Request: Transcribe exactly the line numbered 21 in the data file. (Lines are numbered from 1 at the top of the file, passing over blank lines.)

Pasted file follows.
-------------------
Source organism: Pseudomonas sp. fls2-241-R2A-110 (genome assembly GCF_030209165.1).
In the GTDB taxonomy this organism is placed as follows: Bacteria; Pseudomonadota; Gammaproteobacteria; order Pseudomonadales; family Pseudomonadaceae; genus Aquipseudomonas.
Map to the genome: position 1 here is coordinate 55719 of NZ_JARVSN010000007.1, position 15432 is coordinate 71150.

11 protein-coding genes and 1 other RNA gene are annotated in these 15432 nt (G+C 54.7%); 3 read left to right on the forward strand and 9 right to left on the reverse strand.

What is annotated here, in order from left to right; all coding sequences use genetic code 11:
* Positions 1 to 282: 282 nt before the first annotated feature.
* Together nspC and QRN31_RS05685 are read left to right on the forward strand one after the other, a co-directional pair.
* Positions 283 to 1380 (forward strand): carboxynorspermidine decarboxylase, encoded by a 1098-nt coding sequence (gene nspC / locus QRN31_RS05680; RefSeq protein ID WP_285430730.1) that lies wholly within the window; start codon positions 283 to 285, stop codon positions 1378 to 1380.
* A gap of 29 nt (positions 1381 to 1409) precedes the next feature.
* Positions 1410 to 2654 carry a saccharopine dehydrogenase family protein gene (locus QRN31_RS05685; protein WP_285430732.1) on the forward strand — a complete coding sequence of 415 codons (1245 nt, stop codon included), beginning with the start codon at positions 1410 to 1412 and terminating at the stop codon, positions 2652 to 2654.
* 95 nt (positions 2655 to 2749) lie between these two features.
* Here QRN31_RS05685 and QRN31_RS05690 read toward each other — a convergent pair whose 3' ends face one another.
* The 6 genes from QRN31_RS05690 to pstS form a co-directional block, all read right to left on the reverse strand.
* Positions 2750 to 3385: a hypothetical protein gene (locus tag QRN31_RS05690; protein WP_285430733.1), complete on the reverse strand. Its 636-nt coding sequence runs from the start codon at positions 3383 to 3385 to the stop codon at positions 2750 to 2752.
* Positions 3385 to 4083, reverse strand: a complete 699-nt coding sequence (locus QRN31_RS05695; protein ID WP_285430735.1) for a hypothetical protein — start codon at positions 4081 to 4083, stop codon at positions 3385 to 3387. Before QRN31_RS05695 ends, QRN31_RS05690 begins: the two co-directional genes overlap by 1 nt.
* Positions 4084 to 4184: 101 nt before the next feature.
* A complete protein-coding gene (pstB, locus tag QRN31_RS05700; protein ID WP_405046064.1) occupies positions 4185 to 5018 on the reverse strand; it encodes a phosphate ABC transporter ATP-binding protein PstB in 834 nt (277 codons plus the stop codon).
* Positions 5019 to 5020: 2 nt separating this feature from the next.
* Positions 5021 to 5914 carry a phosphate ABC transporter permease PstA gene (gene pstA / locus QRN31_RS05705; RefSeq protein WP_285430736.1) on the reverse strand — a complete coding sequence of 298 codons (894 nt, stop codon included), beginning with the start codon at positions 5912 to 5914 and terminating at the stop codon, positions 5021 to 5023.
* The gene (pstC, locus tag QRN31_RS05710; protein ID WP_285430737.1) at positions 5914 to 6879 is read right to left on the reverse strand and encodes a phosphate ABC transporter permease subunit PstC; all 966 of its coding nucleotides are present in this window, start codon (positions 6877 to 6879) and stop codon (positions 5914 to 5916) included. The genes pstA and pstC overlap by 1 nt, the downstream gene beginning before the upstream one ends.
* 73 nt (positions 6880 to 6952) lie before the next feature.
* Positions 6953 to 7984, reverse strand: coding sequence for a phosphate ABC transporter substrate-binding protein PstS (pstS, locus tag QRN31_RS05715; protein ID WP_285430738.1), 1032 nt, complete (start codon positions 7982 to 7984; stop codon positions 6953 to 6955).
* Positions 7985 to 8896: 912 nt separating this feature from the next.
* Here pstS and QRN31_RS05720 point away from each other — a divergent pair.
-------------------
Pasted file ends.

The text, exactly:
* 73 nt (positions 6880 to 6952) lie before the next feature.